Pablo Picasso once said: 'My mother said to me, "If you become a soldier, you'll be a general; if you become a monk, you'll end up as the Pope." Instead, I became a painter and wound up as Picasso.’ How did Mrs. Picasso know these things about her son? The truth is that she didn’t know them, she believed them. As important as it is to set a goal and to work hard, it is perhaps more important to believe that you can reach that goal. Henry Ford summed it up quite nicely when he said, "If you think you can, you can. And if you think you can't, you're right.”
A self-confident belief that you can reach your goal is a powerful thing. Usually it is based on a keen awareness that you have the tools and the know-how to achieve something, other times, belief that you can do something is based on the fact that you don’t know you can’t. Either way, this belief is made practical by adding the motive power that comes from resolution. Lincoln said that resolution is more important than any other one thing when it comes to achieving something. Once you have resolved to achieve something, you have brought your belief in the goal and your ability to reach it into a place where the hard work and risk involved are manageable.
The Necessity of Risk and Hard Work
All things worthy of the word success
entail risk and hard work. In a speech at the Sorbonne in Paris in 1910, Theodore Roosevelt
It is not the critic who counts, not the man who points out how the strong man stumbled, or where the doer of deeds could have done better. The credit belongs to the man who is actually in the arena, whose face is marred by dust and sweat and blood, who strives valiantly, who errs and comes short again and again, who knows the great enthusiasms, the great devotions, and spends himself in a worthy cause, who at best knows achievement and who at the worst if he fails at least fails while daring greatly so that his place shall never be with those cold and timid souls who know neither victory nor defeat.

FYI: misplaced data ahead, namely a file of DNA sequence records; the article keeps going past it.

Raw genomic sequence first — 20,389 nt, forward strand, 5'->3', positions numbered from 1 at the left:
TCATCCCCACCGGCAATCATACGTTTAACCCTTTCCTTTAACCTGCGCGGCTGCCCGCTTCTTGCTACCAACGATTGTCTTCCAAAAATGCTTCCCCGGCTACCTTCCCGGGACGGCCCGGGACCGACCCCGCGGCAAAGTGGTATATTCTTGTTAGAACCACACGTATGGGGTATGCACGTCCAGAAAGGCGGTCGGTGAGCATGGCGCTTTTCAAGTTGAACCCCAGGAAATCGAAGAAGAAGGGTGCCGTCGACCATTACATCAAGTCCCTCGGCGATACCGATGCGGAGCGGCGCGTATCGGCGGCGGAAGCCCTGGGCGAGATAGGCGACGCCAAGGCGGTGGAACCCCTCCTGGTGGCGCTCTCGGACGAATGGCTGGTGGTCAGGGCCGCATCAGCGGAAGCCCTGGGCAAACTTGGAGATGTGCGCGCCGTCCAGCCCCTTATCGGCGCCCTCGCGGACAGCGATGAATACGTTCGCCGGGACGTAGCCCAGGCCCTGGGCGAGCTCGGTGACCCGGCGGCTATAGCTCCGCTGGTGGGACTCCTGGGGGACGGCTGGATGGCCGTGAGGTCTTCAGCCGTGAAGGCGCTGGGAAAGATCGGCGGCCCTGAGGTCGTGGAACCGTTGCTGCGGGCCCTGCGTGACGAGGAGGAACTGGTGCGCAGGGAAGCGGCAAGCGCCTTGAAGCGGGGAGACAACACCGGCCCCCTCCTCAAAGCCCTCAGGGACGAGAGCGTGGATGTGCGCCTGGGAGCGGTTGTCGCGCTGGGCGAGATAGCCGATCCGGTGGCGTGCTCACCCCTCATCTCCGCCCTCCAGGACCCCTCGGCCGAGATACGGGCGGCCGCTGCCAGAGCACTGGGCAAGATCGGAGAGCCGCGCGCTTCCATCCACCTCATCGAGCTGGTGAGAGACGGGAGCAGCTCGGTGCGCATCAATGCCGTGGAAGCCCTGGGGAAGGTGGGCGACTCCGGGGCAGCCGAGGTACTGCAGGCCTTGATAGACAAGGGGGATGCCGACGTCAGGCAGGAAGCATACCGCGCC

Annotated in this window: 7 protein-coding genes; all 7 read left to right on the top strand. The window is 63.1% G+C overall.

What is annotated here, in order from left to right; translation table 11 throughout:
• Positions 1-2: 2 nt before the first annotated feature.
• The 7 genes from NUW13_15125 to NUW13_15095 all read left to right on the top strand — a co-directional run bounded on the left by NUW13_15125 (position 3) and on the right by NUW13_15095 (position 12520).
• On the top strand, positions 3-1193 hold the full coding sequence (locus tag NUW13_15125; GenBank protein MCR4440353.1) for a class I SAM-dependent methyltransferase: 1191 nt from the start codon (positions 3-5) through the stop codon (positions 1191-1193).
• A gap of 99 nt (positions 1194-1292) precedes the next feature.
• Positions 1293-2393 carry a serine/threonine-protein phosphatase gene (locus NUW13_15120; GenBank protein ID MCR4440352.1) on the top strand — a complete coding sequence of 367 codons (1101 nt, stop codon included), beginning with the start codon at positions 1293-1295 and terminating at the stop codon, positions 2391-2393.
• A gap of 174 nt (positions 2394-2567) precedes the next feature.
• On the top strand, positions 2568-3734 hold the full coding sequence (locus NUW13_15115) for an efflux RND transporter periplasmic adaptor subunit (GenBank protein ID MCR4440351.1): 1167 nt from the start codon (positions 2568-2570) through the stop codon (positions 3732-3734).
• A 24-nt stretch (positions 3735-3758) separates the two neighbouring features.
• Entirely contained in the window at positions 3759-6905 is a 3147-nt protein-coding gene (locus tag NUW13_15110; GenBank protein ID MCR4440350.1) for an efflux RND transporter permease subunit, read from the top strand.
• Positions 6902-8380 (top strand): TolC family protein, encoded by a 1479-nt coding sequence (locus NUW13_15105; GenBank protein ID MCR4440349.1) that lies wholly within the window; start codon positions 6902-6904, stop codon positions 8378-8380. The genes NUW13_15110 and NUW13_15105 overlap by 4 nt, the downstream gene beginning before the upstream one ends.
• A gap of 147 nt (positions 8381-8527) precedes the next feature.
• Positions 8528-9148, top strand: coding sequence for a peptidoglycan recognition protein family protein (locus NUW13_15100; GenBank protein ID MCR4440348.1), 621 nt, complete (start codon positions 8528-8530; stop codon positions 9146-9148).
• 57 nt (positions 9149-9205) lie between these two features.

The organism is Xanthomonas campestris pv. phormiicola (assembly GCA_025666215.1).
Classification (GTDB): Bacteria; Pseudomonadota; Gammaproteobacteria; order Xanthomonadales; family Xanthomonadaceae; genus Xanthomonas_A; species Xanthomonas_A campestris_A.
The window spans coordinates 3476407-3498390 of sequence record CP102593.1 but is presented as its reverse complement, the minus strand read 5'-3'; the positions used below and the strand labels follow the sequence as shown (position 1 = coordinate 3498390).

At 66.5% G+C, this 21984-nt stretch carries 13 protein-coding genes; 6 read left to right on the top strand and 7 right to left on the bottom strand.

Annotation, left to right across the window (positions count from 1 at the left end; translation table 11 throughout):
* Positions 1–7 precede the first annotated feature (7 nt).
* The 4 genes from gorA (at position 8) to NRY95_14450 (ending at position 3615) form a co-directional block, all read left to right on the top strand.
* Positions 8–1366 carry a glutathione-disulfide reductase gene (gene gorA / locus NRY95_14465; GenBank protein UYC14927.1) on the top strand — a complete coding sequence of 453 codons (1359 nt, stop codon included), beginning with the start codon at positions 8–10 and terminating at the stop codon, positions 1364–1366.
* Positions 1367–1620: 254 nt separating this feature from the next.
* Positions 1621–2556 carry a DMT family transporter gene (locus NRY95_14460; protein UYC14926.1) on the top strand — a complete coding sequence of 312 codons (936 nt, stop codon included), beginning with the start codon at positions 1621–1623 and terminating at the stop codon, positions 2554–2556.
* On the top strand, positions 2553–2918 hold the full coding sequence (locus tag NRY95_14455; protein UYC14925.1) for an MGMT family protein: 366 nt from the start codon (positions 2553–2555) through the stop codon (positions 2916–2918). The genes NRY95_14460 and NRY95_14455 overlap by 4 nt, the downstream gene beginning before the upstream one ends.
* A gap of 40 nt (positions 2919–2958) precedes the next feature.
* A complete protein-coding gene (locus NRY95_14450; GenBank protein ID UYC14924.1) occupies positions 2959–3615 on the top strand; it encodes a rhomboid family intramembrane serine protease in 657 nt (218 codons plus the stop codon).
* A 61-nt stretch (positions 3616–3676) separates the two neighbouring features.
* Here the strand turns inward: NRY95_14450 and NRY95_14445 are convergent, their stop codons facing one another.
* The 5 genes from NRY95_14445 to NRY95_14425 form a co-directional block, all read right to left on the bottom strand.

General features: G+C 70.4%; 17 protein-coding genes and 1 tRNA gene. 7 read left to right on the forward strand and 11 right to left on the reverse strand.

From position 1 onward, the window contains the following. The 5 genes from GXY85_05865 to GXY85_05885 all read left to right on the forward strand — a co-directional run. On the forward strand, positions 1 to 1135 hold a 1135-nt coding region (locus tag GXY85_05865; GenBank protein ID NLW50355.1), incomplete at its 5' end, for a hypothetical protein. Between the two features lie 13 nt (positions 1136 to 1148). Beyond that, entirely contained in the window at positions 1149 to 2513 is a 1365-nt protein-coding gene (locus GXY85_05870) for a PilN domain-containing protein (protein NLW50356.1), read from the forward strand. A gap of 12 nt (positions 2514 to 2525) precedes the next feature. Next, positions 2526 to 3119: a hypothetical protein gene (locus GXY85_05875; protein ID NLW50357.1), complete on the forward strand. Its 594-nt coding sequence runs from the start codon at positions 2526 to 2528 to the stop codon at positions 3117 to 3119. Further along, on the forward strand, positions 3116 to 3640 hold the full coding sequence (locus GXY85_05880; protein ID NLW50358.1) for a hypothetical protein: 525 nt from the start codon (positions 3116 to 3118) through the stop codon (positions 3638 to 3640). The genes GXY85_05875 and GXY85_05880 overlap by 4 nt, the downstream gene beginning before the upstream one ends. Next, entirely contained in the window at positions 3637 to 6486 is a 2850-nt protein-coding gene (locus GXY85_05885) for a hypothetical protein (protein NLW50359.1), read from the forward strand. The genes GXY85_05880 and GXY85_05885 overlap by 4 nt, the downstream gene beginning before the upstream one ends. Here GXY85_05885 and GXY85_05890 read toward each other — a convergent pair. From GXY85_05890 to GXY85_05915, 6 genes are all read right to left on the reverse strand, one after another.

The “doer of deeds” is the one who counts, whose face is marred and whose life is spent striving through small failures and mistakes to either achievement or glorious failure. The comparison is drawn between this “doer of deeds”—a reflection of Roosevelt himself—and those “cold and timid souls who know neither victory nor defeat.” The “doer of deeds” takes risks, goes it alone if necessary and achieves or fails on his own efforts. The “cold and timid souls” take no such risks and so, while they may not fail they will certainly not succeed.
So what does it take get through the risks and obstacles to achieve a goal? Here, at least, there is consensus. It takes a great deal of hard work and perseverance to reach your goal, no matter what it is. The fact that the face of Roosevelt’s “doer of deeds” is covered by “dust and sweat and blood” is a pretty good indicator of the work required. This is an echo of the words of Benjamin Franklin, who taught us that “there are no gains without pains.”
So success is won by goal-setting, resolution, self-confidence and hard work. We’re not talking about run-of-the-mill hard work, either, but exemplary hard work. The poet, Henry Wadsworth Longfellow, put it this way:
The heights by great men reached and kept
Were not attained by sudden flight,
But they, while their companions slept,
Were toiling upward in the night.
The Happiness Factor and the Need for Discretion